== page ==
Privacy Policy

Development

In 1995 the European Union (EU) introduced the Data Protection Directive[1] for its member states. As a result, many organizations doing business within the EU began to draft policies to comply with this Directive. In the same year the U.S. Federal Trade Commission published the Fair Information Principles[2] which provided a set of non-binding governing principles for the commercial use of personal information. While not mandating policy, these principles provided guidance of the developing concerns of how to draft privacy policies.
[edit] Fair Information Practice
Main article: FTC Fair Information Practice

The four critical issues identified in Fair Information Principles are:

Notice – data collectors must disclose their information practices before collecting personal information from consumers
Choice – consumers must be given options with respect to whether and how personal information collected from them may be used for purposes beyond those for which the information was provided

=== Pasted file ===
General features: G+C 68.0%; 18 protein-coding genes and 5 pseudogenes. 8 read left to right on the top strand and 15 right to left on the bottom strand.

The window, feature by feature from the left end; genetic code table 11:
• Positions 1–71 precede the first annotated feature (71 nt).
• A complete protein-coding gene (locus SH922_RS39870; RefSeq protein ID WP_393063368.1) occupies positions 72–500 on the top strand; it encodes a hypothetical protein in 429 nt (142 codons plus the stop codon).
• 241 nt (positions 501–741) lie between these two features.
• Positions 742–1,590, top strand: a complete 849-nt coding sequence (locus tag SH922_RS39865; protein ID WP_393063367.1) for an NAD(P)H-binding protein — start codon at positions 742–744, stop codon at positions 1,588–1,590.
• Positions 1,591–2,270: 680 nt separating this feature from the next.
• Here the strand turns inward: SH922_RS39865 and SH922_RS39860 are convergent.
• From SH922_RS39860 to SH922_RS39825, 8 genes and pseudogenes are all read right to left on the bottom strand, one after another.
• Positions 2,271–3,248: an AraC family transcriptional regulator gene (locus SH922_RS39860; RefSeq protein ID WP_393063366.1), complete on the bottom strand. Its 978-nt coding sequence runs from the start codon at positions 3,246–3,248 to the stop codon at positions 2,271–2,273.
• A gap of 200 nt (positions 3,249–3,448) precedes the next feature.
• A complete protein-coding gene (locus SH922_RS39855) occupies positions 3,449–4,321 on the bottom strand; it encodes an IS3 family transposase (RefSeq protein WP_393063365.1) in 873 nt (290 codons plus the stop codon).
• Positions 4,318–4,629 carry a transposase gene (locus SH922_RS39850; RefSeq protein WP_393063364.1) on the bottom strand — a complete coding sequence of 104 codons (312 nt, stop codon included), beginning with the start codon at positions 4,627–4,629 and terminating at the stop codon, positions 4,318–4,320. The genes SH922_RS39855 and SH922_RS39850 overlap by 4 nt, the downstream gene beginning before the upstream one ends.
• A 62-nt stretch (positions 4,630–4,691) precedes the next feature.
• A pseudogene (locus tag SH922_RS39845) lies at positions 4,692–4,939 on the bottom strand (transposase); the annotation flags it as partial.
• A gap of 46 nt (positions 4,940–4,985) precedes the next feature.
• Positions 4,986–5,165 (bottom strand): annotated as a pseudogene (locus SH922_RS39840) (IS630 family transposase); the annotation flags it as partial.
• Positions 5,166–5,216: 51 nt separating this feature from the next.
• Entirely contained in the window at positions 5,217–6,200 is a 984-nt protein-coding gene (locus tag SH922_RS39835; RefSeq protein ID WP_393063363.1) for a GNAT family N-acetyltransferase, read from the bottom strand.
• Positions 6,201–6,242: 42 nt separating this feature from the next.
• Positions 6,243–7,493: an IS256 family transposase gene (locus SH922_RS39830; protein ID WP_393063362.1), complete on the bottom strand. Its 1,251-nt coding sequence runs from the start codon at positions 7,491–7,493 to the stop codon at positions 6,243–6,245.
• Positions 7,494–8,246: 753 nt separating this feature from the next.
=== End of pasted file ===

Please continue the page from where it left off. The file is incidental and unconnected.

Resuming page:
Access – consumers should be able to view and contest the accuracy and completeness of data collected about them
Security – data collectors must take reasonable steps to assure that information collected from consumers is accurate and secure from unauthorized use.

In addition the Principles discuss the need for enforcement mechanisms to impose sanctions for noncompliance with fair information practices.
[edit] Current enforcement in the United States.

The United States does not have a specific federal regulation establishing universal implementation of privacy policies. Congress has, at times, considered comprehensive laws regulating the collection of information online, such as the Consumer Internet Privacy Enhancement Act[3] and the Online Privacy Protection Act of 2001,[4] but none have been enacted. In 2001, the FTC stated an express preference for “more law enforcement, not more laws”[5] and promoted continued focus on industry self regulation.

In many cases, the FTC enforces the terms of privacy policies as promises made to consumers using the authority granted by Section 5 of the FTC Act which prohibits unfair or deceptive marketing practices.[6] The FTC’s powers are statutorily restricted in some cases; for example, airlines are subject to the authority of the Federal Aviation Administration (FAA),[7] and cell phone carriers are subject to the authority of the Federal Communications Commission (FCC).[8]

In many cases, private parties enforce the terms of privacy policies by filing class action lawsuits, which may result in settlements or judgements.

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